Showing a Jackie Chan movie with the aid of solar energy in combination with a charity ... WOW!
Darkness is falling fast in Nitiri Corner when the SolarAid bus rolls into town, kicking up the dust. The North Bongoma village in Kenya is high and remote, 500 miles northwest of Nairobi and at least an hour’s drive from the last piece of tarmac road.
SolarAid is new to the area of North Bongoma, but news of the cheap and clean source of power it is offering is starting to get around. Within minutes of the orange matatu bus pulling up, a crowd has gathered.
Word has also spread that this public transport vehicle is a bit different. Fixed to the roof are two 120-watt solar panels that charge up easily in the bright Kenyan sunshine. They are connected to two 200AH/4-volt batteries and a 40-amp charge controller on the floor of the bus. So, plug in a projector, stick a sheet to a nearby wall and within seconds the first solar-powered cinema in the land flickers into life.
By now more than a hundred villagers have emerged from the gloom. Children sit in neat rows at the front while the adults cluster around the edges. Shrieks of laughter ring out as Jackie Chan’s The Forbidden Kingdom bursts on to the sheet. It is the first film they have ever seen.
For SolarAid, the impromptu cinema is a break from the more serious work that it carries out across Africa — installing solar panels in schools and clinics where vaccines cannot be stored and work stops at sunset.
But the film is also a smart way to spread the message that solar is the answer to Africa’s severe power problems. Only 2 per cent of the continent is on the grid, so in the vast rural areas of Kenya and elsewhere electricity is simply an impossibility.
Scarce funds are spent on batteries to power radios, the lifeline to the outside world, and on kerosene, the highly toxic oil that kills 1.5 million each year in Africa.
Women spend hours each day cooking and heating water over an open fire, with kerosene lamps the only source of light. Their tiny homes are filled with dangerous fumes. Babies, strapped to their mothers’ backs, breathe just as many fumes into their fragile lungs.
As the film plays, SolarAid’s local staff move through the crowd showing off the simple solar lamps that they hope will one day replace kerosene in homes. The miniature solar panel is the size of a paperback book, connected with a simple lead to a bulb.
“You leave it outside during the day, then all night you can light your home,” explains Romonah Omukhobero, a 42-year-old mother of two, who heads the team of five that distributes the lights.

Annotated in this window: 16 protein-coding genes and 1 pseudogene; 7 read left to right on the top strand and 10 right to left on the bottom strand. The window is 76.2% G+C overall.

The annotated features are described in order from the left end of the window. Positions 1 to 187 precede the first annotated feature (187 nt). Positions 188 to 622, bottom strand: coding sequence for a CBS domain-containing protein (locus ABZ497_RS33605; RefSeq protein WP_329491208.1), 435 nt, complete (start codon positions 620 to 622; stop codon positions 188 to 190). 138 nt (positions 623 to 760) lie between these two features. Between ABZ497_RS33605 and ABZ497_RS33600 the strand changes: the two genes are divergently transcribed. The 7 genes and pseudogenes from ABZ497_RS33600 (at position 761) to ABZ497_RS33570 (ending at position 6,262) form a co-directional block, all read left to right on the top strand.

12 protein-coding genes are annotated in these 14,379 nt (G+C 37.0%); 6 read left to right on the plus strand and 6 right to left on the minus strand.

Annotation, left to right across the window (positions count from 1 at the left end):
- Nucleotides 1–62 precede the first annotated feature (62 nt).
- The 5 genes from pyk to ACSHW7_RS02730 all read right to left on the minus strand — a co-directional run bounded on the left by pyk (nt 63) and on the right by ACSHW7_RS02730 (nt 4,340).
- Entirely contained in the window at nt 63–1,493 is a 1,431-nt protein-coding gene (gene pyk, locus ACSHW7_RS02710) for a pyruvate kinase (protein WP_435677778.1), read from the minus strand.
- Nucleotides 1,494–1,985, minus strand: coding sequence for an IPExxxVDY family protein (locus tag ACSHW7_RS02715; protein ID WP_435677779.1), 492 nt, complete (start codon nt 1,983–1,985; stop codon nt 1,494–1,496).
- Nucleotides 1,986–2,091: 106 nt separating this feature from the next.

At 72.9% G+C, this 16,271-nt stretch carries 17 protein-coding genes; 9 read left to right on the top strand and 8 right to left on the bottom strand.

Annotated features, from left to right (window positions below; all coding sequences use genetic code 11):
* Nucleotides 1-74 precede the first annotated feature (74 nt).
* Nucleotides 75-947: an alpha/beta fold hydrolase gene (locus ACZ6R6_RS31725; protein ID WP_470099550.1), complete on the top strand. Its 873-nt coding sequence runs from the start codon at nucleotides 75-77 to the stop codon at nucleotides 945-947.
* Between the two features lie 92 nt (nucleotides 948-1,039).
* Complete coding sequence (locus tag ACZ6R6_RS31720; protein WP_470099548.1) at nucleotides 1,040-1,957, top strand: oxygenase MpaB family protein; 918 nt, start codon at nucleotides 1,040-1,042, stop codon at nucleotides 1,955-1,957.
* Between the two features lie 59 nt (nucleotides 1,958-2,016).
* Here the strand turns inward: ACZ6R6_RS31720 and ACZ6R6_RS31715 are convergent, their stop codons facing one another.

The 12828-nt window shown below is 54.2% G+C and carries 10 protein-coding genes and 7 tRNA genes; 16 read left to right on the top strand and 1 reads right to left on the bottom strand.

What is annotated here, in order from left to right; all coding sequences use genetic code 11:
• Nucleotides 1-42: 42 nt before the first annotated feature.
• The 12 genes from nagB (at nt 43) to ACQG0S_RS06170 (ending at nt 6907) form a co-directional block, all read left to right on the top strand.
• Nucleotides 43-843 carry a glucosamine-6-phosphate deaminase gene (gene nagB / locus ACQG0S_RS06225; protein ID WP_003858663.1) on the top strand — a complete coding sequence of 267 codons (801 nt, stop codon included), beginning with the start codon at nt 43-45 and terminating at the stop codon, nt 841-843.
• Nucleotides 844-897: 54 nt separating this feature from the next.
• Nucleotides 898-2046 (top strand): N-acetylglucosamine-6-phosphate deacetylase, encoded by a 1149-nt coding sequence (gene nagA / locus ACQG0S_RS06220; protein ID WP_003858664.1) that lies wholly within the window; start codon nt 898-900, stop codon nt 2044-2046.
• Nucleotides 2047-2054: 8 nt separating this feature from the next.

“It comes in a bag, so you can carry it around for walking in the dark. They are guaranteed for a year, but last for seven or even ten years if they are well looked after.”
SolarAid charges a small amount for each light — around 2,000 shillings (£15). That is a lot for a family earning less than £3 a day, which is the norm around here. But charging is crucial to SolarAid’s approach to development. It wants to give a hand up, not a handout. “It is very important that people save up and pay for their solar light,” Ms Omukhobero says. “We have seen many things given away for free by charities. They are often not valued, not used properly, not taken care of. People think if they break them, they can just get another one. When you save up for something, it is more important to you.”
SolarAid hopes to distribute more than 2,000 solar panels and lights in Kenya in the first few months of next year alone. That means immediate health benefits to almost 20,000 people and a considerable saving for households, which no longer need to spent 100 shillings a day on kerosene. A second project involves installing solar panels in five schools and one clinic before the end of this year, with a further 15 schools and 10 clinics earmarked for next year.
SolarAid has set a target of reaching one million people with clean, cheap solar energy by 2012. “The movie is great fun, but there is a serious message here too,” Ms Omukhobero says. “We are saying ‘look what solar power can do’. It can light your home, it can light your schools and can run vital equipment at your clinics.”
As the film draws to a close, delighted youngsters clap and cheer, then the crowd vanishes into the pitch black night, heading back to the dark huts.
Ms Omukhobero heads home too. She starts work at dawn, walking vast distances to spread the word about solar power. “I work from sunrise until it is dark,” she says. “I will go anywhere if anyone wants to see solar light. I want to make a difference.”
Source article and photo: TIMES ONLINE
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